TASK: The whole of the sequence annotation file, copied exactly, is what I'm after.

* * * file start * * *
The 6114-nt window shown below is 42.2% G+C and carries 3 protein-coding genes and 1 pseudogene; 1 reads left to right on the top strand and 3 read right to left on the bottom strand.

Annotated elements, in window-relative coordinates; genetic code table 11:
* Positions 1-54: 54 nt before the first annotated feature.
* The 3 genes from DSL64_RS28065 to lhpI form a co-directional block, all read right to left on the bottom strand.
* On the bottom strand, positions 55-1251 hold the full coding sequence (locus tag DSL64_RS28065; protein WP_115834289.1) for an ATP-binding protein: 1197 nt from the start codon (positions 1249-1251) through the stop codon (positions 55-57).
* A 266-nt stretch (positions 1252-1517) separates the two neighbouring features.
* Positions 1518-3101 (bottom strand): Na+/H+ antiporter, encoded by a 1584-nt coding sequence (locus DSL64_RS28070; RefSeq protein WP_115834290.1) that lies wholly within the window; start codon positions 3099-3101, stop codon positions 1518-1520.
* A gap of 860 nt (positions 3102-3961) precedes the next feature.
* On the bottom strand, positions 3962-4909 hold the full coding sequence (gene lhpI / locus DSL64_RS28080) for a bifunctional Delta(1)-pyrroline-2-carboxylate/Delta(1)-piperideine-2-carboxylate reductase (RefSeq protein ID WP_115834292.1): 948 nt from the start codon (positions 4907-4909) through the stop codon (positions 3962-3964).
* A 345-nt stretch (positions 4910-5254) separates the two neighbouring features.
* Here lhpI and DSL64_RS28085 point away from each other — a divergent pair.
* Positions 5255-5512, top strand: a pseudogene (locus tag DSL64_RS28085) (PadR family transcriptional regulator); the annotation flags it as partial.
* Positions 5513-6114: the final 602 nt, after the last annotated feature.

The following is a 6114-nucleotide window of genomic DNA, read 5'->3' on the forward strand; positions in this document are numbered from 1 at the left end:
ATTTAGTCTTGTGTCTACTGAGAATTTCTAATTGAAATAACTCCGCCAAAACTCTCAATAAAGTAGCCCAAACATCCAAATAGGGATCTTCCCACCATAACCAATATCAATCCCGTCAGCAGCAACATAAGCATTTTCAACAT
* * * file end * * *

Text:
The 6114-nt window shown below is 42.2% G+C and carries 3 protein-coding genes and 1 pseudogene; 1 reads left to right on the top strand and 3 read right to left on the bottom strand.

Annotated elements, in window-relative coordinates; genetic code table 11:
* Positions 1-54: 54 nt before the first annotated feature.
* The 3 genes from DSL64_RS28065 to lhpI form a co-directional block, all read right to left on the bottom strand.
* On the bottom strand, positions 55-1251 hold the full coding sequence (locus tag DSL64_RS28065; protein WP_115834289.1) for an ATP-binding protein: 1197 nt from the start codon (positions 1249-1251) through the stop codon (positions 55-57).
* A 266-nt stretch (positions 1252-1517) separates the two neighbouring features.
* Positions 1518-3101 (bottom strand): Na+/H+ antiporter, encoded by a 1584-nt coding sequence (locus DSL64_RS28070; RefSeq protein WP_115834290.1) that lies wholly within the window; start codon positions 3099-3101, stop codon positions 1518-1520.
* A gap of 860 nt (positions 3102-3961) precedes the next feature.
* On the bottom strand, positions 3962-4909 hold the full coding sequence (gene lhpI / locus DSL64_RS28080) for a bifunctional Delta(1)-pyrroline-2-carboxylate/Delta(1)-piperideine-2-carboxylate reductase (RefSeq protein ID WP_115834292.1): 948 nt from the start codon (positions 4907-4909) through the stop codon (positions 3962-3964).
* A 345-nt stretch (positions 4910-5254) separates the two neighbouring features.
* Here lhpI and DSL64_RS28085 point away from each other — a divergent pair.
* Positions 5255-5512, top strand: a pseudogene (locus tag DSL64_RS28085) (PadR family transcriptional regulator); the annotation flags it as partial.
* Positions 5513-6114: the final 602 nt, after the last annotated feature.

The following is a 6114-nucleotide window of genomic DNA, read 5'->3' on the forward strand; positions in this document are numbered from 1 at the left end:
ATTTAGTCTTGTGTCTACTGAGAATTTCTAATTGAAATAACTCCGCCAAAACTCTCAATAAAGTAGCCCAAACATCCAAATAGGGATCTTCCCACCATAACCAATATCAATCCCGTCAGCAGCAACATAAGCATTTTCAACAT